A former chairman of the House Energy and Commerce subcommittee with jurisdiction over telecommunications policy contended Tuesday that a legislative overhaul of communications law would end up as collateral damage if the Federal Communications Commission reclassifies broadband as a common carrier under Title II of the 1996 Telecommunications Act.
The question of whether the agency should reclassify broadband under Title II is a major point of contention in the policy debate surrounding net neutrality.
Saying that he was “stating the obvious when I say this,” former Virginia Democratic House member Rick Boucher at a panel event hosted by the Phoenix Center for Advanced Legal & Economic Public Policy Studies said that “Congress, in the event that reclassification occurs, can pretty much put on the shelf any notion of passing a telecom reform.” He cited a “highly partisan debate” about net neutrality if reclassification occurs.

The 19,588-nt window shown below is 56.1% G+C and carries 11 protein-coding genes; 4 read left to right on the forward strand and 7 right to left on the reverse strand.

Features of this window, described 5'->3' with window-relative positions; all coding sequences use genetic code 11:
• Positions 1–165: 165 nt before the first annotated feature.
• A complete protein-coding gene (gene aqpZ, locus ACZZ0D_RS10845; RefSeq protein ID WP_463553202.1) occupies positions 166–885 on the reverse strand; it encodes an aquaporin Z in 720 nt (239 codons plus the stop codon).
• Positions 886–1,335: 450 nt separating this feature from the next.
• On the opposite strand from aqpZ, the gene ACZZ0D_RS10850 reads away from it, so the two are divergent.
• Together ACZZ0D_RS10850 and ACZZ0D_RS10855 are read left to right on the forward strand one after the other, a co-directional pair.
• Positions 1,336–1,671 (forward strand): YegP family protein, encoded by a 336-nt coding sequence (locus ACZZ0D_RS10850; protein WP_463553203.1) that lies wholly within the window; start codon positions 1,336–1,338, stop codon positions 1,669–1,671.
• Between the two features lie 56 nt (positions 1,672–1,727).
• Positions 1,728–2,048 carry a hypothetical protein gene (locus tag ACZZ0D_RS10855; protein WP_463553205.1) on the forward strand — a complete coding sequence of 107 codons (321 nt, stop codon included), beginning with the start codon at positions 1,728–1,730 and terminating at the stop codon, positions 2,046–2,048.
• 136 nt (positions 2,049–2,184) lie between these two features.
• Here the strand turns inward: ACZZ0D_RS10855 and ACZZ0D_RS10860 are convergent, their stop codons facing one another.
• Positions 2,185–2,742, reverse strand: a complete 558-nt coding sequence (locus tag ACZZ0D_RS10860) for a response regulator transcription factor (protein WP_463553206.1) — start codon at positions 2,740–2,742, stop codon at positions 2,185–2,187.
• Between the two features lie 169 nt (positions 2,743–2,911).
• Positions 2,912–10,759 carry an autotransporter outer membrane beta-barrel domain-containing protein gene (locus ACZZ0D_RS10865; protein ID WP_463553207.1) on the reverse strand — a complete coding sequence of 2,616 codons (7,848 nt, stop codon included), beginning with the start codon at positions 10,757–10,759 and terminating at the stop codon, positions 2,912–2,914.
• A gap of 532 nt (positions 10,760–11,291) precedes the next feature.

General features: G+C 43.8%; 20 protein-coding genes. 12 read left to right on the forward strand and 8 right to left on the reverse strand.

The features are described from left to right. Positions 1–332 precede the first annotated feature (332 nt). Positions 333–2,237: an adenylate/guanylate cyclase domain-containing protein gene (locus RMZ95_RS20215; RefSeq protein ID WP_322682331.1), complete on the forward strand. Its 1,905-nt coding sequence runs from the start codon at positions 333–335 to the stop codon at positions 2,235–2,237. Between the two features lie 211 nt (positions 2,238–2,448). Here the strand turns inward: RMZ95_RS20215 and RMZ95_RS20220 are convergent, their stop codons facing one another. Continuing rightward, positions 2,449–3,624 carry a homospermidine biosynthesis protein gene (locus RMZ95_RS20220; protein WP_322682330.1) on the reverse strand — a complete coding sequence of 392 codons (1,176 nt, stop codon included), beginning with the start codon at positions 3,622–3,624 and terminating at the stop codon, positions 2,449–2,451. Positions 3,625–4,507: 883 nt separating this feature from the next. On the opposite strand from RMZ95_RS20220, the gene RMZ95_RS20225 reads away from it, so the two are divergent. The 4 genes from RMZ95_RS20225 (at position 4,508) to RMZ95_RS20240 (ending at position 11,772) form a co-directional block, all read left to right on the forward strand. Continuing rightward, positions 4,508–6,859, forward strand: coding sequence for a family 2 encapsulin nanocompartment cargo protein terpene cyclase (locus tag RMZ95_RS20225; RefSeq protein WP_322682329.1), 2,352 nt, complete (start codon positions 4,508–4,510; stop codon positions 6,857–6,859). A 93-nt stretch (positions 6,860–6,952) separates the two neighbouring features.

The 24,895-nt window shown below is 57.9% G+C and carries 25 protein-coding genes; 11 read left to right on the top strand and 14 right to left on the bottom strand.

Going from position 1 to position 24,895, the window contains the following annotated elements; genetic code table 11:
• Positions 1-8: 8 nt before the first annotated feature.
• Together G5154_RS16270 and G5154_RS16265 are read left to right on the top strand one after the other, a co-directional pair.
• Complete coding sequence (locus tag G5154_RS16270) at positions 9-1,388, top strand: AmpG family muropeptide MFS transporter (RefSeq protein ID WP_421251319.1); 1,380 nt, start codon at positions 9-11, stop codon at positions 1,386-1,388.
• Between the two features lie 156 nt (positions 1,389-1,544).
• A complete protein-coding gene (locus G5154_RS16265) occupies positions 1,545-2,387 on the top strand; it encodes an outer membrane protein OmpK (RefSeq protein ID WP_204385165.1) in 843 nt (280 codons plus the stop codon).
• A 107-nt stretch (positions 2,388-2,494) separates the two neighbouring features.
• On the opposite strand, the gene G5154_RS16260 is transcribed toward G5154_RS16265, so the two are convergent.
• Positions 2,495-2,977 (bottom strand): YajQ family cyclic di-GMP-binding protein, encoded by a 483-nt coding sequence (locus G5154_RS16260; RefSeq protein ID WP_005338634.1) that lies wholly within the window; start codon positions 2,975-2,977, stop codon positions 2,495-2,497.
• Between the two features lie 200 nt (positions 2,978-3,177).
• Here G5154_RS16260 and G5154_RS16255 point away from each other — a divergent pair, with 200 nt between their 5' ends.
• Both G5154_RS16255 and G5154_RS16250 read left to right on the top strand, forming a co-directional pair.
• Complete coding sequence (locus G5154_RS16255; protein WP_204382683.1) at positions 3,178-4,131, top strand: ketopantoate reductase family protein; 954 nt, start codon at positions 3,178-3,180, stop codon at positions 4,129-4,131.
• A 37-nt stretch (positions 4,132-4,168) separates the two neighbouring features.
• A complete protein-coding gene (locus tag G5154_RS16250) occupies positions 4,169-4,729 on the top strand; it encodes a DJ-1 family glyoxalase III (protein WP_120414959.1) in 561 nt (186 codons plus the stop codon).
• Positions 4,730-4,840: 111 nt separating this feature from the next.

Boucher now is a partner at Sidley Austin LLP and honorary chairman of the Internet Innovation Alliance.
He said that if reclassification occurs, Congress would conduct numerous hearings, that the FCC chairman would end up repeatedly testifying on the Hill, that the agency would be occupied with responding to questions and that legislation would be introduced.
“If the debate about network neutrality creeps over into the telecom reform conversation, then I think it’s very difficult to get into the real issues,” he later said.
That would happen is reclassification occurs, he said, and what would result is that “any notion of a meaningful telecom reform” would need to be postponed for at least one Congress until the dust settles, he said.